Arron Banks elicits Tory discomfort with & # 39; Blue Wave & # 39; from recruits

  • Arron Banks claims that he has led 8,000 people to the Tories
  • Plan inspired by the Tea Party in the US.
  • Many Tories are angry at the management of Checker's deal

When Arron Banks tried to disrupt the 2014 Tory conference with the announcement that he would donate £ 100,000 to the UK Independence party, he was mocked by William Hague, the former leader.

"I have never heard of him, so we will not get too angry[that]. . . someone we have not heard of has gone to Ukip, "he said.

Four years later, few claim that he did not hear from Mr. Banks. He has established himself as the largest individual donor in British political history and again tries to destroy the conservative party.

The insurance millionaire has set up a new movement called "Blue Wave", encouraging thousands of Eurosceptics to join the conservative party. He argues that once they are inside, they can influence the European policy of the government, try to remove Theresa May as party leader and play a role in choosing her successor.

Tory's leadership has dismissed Mr. Banks as "desperate for attention", but his initiative has stung the party.

Many remain-leaning MPs fear that his blue wave might turn into a right-wing version of the Momentum movement, in which Jeremy Corbyn defenders have flooded Labor membership over the past two years, turning the party into a much more leftist group. They are worried that this will allow the Tory party to talk harder about issues ranging from the EU to crime and punishment and government spending.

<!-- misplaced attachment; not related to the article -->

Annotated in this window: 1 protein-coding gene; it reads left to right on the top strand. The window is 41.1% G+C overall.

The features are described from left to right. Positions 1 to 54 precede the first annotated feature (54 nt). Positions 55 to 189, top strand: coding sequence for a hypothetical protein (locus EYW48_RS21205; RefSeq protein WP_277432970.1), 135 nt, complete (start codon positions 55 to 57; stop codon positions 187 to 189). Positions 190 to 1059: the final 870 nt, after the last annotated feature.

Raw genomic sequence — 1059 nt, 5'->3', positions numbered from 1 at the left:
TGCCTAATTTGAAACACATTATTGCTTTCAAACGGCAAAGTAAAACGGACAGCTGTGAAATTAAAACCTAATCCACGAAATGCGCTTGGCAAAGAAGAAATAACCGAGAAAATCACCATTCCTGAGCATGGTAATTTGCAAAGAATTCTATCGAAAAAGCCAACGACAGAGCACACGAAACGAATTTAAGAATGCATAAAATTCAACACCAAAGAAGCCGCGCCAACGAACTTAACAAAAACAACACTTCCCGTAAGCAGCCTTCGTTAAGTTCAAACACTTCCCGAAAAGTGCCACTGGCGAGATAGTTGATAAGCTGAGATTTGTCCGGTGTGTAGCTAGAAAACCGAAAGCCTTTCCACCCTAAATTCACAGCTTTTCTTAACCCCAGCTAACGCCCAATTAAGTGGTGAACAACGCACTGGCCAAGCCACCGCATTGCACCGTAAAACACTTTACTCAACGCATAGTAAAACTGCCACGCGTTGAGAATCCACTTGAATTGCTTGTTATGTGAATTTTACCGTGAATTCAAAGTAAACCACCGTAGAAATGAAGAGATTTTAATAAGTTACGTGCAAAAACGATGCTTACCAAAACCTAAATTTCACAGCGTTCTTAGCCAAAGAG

Stephen Dorrell, a former conservative cabinet minister, said the Banks campaign had to be stopped. "His approach would turn a big national party into a pressure group with a single problem without moral authority, more than a piece of Ukip," he said.

But Nadine Dorries, a Eurosceptic backbencher, said she welcomed new members to her chair in Bedfordshire: "Not in the last place because they are mostly former conservative members."

Plan modeled after the Tea party

Mr. Banks contributed £ 8.4 million to loans and donations to the Brexit campaign, mostly through Leave.EU, which he co-founded and co-funded. It has 90,000 members and 1.4 million followers on social media. From April, the conservative party had 124,000 members.

The Electoral Commission examines whether the financial contributions of Mr. Banks to Leave.EU have violated the law: one line of research is whether it is the & # 39; true source & # 39; of the money.

His complicated financial empire – including diamond mines in South Africa – has been the subject of repeated research.

The entrepreneur himself was rejected for membership of Tory on the basis that he is a former Ukip donor.

Banks told the FT that his intervention was loosely modeled after the Tea Party, the basic movement that the American Republican party has pushed to the right in recent years.

He said he already had an impact, with 3,500 people who clicked from his newsletter to the Tory party membership page on the first day of the campaign. "We have calculated that we have probably received 8,000 new people in the party over the past month," he said.

Three months after joining, new members would have control over every leadership match – which is expected in the coming year or two – with leading Brexiters Boris Johnson and Jacob Rees-Mogg likely to remain.